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Current affairs


safety arrangement disassembled’. A competency framework produced pre Grenfell was amended and adapted, with the Industry Response Group (IRG) and Competency Steering Group (CSG) set up alongside 12 working groups, following Dame Judith’s competency-specific recommendations. All groups are ‘busily developing competency from different perspectives’, and the FSF has a presence on 11. Mr Davis expanded on ‘where we’ve been and where we’re going’, noting there has been ‘quite a bit of influence’ from the fire sector on competency, with the Industry Safety Steering Group – chaired by Dame Judith – scrutinising the IRG and working groups to ensure the construction and fire industries develop competency along the right lines. It is ‘difficult to identify’ what the cohesive message


would be, with high risk residential buildings the initial focus. The FSF’s key points included statutory regulations, as ‘the problems started because they were voluntary’, and ‘a lot got lost’. Secondly, it was ‘apparent’ that ‘certain groups’ have a ‘fundamental lack of understanding of fire science and fire prevention’, so it was easy to see where compromises have been made. The FSF’s third point was that third party certification


on assessments, with the Fire Test Study Group’s guidelines set up in 1993 after concerns over assessments being opinion based, so that there was a ‘need for order’. In 2001, the Passive Fire Protection Federation


(PFPF) produced a guide to assessments ‘in lieu of fire tests’, which featured levels of complexity of assessment, assessor levels and what they can do, and ‘strict requirements’ on quality and impartiality. Should a test’s sponsor acknowledge it had failed, they must withdraw the assessment, and include five year reviews and codes of conduct. While ‘well developed’, it was not mandatory, was not used outside laboratories and was ‘dated’. This year, the European Group of Official


Laboratories for Fire brought together a similar document, while the BS EN 45725 standard has been earmarked for alignment, as it covers extended application. The government’s consultation results are expected, and were hoped for – at the time – ahead of Christmas. The PFPF is also revising its guide, and one possible future might see only notified bodies doing assessments. However, in Mr Rowan’s opinion, the use of accreditation or certification schemes for assessors ‘would be undone’, though currently there is no UKAS accreditation ‘for opinions’.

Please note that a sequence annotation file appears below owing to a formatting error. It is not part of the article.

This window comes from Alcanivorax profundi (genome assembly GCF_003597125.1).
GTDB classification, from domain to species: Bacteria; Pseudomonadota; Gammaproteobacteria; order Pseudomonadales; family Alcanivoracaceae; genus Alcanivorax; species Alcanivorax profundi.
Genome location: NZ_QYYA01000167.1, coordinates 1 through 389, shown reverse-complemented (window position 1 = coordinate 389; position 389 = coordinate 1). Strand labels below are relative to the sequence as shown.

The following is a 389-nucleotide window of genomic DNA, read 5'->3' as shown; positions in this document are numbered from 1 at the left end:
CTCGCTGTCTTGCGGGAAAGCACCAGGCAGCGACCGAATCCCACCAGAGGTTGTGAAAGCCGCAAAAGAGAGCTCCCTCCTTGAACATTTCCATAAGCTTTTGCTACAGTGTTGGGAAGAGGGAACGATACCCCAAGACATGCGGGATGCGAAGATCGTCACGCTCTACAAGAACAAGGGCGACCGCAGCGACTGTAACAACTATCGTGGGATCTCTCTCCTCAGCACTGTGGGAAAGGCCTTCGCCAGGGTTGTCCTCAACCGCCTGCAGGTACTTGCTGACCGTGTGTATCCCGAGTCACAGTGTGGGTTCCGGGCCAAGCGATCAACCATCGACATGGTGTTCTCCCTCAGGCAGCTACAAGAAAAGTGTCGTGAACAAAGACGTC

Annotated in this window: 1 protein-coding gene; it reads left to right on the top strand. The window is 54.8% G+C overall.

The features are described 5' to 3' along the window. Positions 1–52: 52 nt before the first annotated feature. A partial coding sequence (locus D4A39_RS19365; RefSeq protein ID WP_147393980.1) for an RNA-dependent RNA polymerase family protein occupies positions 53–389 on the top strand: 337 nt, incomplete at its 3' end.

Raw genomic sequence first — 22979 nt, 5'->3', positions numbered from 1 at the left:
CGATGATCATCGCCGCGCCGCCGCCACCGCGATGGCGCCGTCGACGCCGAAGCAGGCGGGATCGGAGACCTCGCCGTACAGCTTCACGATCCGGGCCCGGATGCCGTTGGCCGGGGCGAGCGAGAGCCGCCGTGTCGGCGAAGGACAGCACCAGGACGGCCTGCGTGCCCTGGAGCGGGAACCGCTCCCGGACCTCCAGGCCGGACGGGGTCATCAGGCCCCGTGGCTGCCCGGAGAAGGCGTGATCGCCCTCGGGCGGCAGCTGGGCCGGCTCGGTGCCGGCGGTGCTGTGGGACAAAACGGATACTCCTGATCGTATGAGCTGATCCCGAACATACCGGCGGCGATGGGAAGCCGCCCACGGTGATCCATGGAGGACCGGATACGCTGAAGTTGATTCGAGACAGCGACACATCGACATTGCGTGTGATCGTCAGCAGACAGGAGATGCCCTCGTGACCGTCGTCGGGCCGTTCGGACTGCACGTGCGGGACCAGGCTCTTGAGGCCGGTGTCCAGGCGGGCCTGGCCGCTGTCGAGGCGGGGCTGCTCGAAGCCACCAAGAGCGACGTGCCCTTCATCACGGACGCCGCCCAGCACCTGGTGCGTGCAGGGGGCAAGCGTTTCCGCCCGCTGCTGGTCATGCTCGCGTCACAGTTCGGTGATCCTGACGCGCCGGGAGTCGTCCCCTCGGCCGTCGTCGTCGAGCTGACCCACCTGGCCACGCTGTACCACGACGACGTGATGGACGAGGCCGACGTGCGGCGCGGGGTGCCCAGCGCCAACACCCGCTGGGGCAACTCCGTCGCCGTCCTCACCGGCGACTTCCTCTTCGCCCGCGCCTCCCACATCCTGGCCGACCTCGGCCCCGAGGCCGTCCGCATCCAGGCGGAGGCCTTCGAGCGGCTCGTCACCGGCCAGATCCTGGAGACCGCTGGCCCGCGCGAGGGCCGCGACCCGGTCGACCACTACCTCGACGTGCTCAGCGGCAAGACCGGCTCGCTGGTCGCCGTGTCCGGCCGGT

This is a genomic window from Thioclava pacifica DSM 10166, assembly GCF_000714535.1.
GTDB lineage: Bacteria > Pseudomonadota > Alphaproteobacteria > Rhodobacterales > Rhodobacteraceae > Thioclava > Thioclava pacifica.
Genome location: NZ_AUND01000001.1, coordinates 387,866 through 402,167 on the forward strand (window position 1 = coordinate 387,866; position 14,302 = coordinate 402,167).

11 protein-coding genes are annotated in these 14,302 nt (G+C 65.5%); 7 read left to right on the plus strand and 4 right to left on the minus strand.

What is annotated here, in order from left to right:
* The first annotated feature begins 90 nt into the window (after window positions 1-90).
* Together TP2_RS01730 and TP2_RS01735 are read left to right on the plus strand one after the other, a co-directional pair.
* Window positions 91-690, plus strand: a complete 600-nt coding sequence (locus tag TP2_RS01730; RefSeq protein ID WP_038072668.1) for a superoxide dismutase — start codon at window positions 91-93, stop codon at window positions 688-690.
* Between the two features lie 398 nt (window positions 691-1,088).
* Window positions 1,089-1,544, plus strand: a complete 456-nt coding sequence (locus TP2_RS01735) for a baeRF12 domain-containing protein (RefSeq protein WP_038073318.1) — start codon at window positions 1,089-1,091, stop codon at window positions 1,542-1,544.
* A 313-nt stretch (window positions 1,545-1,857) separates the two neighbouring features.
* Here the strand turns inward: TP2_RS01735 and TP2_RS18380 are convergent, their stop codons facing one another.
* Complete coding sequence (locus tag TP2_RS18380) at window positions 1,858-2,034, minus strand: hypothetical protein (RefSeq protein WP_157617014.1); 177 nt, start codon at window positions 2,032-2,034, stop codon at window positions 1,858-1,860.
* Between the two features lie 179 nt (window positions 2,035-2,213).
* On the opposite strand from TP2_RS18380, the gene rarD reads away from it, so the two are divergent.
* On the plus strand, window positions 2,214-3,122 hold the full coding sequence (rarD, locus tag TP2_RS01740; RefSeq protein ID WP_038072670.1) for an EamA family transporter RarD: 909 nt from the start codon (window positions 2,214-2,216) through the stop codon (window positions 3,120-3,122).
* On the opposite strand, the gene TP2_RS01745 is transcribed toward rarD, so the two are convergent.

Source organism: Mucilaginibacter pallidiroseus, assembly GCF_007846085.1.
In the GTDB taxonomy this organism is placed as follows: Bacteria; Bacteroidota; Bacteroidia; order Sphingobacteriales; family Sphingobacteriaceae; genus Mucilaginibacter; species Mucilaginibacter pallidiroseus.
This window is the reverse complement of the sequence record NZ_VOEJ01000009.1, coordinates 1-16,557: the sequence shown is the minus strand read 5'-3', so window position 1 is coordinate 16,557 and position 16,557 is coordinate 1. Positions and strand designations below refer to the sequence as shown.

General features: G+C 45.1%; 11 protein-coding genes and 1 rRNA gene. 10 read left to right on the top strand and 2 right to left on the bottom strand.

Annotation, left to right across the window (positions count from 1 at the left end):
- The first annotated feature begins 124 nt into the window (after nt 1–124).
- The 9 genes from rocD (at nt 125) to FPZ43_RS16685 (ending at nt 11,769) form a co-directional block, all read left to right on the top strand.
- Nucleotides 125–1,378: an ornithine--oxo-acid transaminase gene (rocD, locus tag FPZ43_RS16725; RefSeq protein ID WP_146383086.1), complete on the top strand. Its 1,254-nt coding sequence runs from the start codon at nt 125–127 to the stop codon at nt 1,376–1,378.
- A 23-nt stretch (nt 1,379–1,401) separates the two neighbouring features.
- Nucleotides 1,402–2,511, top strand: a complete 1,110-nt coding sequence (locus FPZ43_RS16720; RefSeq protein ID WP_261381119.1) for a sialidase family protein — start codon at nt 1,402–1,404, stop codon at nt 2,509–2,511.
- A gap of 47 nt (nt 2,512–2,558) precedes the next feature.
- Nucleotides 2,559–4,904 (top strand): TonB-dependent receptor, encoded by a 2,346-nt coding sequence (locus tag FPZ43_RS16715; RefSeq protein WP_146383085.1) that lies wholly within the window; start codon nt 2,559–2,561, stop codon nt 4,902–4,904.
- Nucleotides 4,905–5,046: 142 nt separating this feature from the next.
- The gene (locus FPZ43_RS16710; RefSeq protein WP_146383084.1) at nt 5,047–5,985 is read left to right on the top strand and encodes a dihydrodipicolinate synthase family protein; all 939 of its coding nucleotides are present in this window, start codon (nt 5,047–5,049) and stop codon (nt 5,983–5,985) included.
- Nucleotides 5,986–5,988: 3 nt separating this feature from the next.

Competence updates


With competency a key element of Dame Judith’s report, the Fire Sector Federation’s (FSF’s) Dennis Davis gave background on concerns arising from Grenfell, adding that we are ‘often seeing good fire


44 FEBRUARY 2019 www.frmjournal.com


was needed for people and products, as these were ‘both as important as one another’, with process weaknesses key to tackle. At this time, there is a ‘bit of a conundrum’ between professions and trades, with both sides already either third party or UKAS accredited, but not necessarily in alignment. This can be resolved by an accredited third party


process – ‘crucial as a wrap around’ alongside the generalised ideas of roles, responsibilities and ethics, as well as professionalism. The next part being worked on was presenting competency to the public, and Mr Davis added that ‘make no mistake, we need to be able to answer if asked whether the building is safe’, as current linear thinking does not match up with real world complexity. With RIBA and others including fire safety in plans of works for construction, now was the time to ensure everything ‘needs to hang together’.


Governmental view


Brian Martin from the Ministry of Housing, Communities and Local Government (MHCLG) gave an overview of the building safety programme and plans going forward for regulatory overhaul. Interventions immediately after Grenfell included assembling experts, implementing the ACM test programme, and forming the expert panel and IRG. In turn, the speed of this process was ‘not the


civil service I know’, and he moved on to discuss the Hackitt Review’s timeline. On its 53 recommendations, he was ‘cynical of changes in the construction industry’, having worked in it for some time, but hoped that government commitment would be shared by the sector.


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